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Pot-Stuck Brussels Sprouts

It's Leftover Week and we're all a lit-tle tired of turkey after 5 days. Leftovers rarely get a fare shake in my house, ever, and we are exceedingly challenged when it comes to the bonanza that remains after hosting Thanksgiving. Clearly we should have doubled everyone's leftover packets. The fridge continues to be stuffed to the brim. Lesson learned. But I do find, that we are all more willing, dare I say eager, to eat a big plate of leftovers if there's one new thing on the plate. Or at least something fresh. In this case, the brussels sprouts are a repeat, from Thanksgiving, but honestly, what is better with turkey and stuffing than a lemony bright brussels sprout?

This is my go to brussels sprout recipe. I've been down this road for Thanksgiving, Hannukah, Christmas, it is wonderful dipped in fondue, or just next to a grilled cheese sandwich.

Pot Stuck Brussels Sprouts

Marian Bull Food52 adapted from Mollie Katzen's "The Heart of the Plate"

Serves 4


1 pound medium-sized brussels sprouts, halved

3-4 tablespoons extra-virgin olive oil

1/4 cup finely diced onion or shallot

1/2 lemon

  1. Bring a pot of heavily salted water to a boil. Blanch your brussels sprouts for 2 minutes seconds, drain, and dry thoroughly.

  2. The key to getting a good char on your brussels sprouts is making sure they're not crowded. If you're working with a large pan (e.g. a 10-inch cast iron skillet), cook them all at once. If your pan is smaller, fry in two batches. Heat oil over medium to medium-high heat. Add one sprout, cut-side down; if it begins to sizzle immediately, add the rest. You want most of them to land cut-side down, but don't drive yourself crazy.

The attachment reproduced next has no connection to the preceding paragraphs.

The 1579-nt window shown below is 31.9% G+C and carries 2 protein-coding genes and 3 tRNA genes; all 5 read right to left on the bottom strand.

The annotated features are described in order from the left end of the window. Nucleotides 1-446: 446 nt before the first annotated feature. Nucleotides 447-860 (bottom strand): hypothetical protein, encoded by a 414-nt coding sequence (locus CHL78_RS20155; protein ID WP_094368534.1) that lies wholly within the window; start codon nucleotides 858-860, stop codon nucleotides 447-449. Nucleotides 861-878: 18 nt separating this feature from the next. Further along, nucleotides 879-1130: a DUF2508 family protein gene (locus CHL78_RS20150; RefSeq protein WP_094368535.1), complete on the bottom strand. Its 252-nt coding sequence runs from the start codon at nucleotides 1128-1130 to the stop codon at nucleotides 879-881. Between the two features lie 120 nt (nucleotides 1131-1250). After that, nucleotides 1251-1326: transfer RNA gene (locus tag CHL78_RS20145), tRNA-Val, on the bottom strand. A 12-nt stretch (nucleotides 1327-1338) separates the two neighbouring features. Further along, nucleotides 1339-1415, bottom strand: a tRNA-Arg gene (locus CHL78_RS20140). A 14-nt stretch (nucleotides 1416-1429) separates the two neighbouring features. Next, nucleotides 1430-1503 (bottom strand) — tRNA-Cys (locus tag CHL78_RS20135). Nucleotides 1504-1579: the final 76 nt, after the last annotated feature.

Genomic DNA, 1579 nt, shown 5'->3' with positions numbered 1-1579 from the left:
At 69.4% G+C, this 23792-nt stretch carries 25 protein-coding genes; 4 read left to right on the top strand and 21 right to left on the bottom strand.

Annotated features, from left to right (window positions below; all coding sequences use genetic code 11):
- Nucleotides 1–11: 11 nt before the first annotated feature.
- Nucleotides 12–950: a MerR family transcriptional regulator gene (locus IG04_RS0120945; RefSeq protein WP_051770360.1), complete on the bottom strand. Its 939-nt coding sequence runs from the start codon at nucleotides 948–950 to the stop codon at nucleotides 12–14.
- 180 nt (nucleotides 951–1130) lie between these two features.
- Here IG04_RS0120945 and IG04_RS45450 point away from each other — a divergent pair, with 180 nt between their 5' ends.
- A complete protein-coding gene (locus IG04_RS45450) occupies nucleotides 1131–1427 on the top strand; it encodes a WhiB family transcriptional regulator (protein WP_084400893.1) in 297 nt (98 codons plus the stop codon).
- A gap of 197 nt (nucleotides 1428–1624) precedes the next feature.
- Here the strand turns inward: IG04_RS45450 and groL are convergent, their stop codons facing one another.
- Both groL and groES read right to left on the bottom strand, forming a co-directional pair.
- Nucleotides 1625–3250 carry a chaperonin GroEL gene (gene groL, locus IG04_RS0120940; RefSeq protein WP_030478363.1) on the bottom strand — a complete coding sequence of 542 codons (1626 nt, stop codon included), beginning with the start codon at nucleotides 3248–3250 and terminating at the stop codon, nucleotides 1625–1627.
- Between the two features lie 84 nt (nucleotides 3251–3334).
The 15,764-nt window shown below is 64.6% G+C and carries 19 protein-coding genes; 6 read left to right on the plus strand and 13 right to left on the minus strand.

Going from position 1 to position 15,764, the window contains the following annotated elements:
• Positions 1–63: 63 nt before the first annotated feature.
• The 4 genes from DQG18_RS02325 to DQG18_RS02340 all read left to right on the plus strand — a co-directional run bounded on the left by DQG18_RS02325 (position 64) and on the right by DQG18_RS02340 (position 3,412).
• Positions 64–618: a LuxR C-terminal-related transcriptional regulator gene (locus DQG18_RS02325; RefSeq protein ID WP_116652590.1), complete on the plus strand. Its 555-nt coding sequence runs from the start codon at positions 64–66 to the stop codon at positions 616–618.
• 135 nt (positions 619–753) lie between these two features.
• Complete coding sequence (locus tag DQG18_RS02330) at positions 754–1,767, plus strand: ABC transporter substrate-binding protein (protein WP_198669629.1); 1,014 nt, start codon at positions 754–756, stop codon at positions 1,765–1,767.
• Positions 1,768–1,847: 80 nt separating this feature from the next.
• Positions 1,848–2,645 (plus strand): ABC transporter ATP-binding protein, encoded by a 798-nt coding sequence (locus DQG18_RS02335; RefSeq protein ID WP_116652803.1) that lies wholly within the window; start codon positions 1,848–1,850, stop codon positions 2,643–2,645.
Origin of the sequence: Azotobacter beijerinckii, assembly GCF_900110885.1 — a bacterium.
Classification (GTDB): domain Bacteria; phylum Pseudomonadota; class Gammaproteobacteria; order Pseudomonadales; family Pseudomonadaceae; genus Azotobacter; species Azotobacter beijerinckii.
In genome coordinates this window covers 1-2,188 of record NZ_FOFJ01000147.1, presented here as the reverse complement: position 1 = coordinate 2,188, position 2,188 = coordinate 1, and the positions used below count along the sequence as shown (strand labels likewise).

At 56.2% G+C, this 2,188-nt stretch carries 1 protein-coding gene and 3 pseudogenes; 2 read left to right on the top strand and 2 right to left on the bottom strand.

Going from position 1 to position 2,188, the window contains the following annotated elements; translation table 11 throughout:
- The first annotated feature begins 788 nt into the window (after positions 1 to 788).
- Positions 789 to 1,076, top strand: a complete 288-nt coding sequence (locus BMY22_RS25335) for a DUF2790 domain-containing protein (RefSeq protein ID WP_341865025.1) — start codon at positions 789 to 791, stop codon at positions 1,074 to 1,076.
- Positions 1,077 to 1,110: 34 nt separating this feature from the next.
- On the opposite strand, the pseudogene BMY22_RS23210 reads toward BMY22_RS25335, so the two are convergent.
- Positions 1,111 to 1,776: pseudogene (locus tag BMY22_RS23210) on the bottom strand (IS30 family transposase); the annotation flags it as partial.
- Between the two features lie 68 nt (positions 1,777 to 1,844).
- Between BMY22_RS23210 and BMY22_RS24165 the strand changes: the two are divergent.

3. Let your sprouts cook, untouched, for a minute or so, and then check them. If they're white or light brown on the bottom, let them cook a bit more. You want to wait to flip them until they are nicely browned/charred. Once they are, flip to the other side, and wait for side two to cook until crispy. Add salt, toss a few times, then move them all to the edge of the pan.

  4. Add your onion (or half of the onion, if you're working in batches) to the pan. If it looks very dry, add a touch more oil. If you're worried about them burning, turn the heat down a bit. Let them cook for a minute or two, stirring lightly, until they soften slightly.

  5. Toss onions and sprouts together; let them cook for 30 more seconds. Add a squeeze of lemon juice, allow everything to steam for a moment, and then you're done! Taste for salt. Fry your second batch now, if it's still waiting for you.

  6. Note: These taste great at any temperature, so don't stress about timing.


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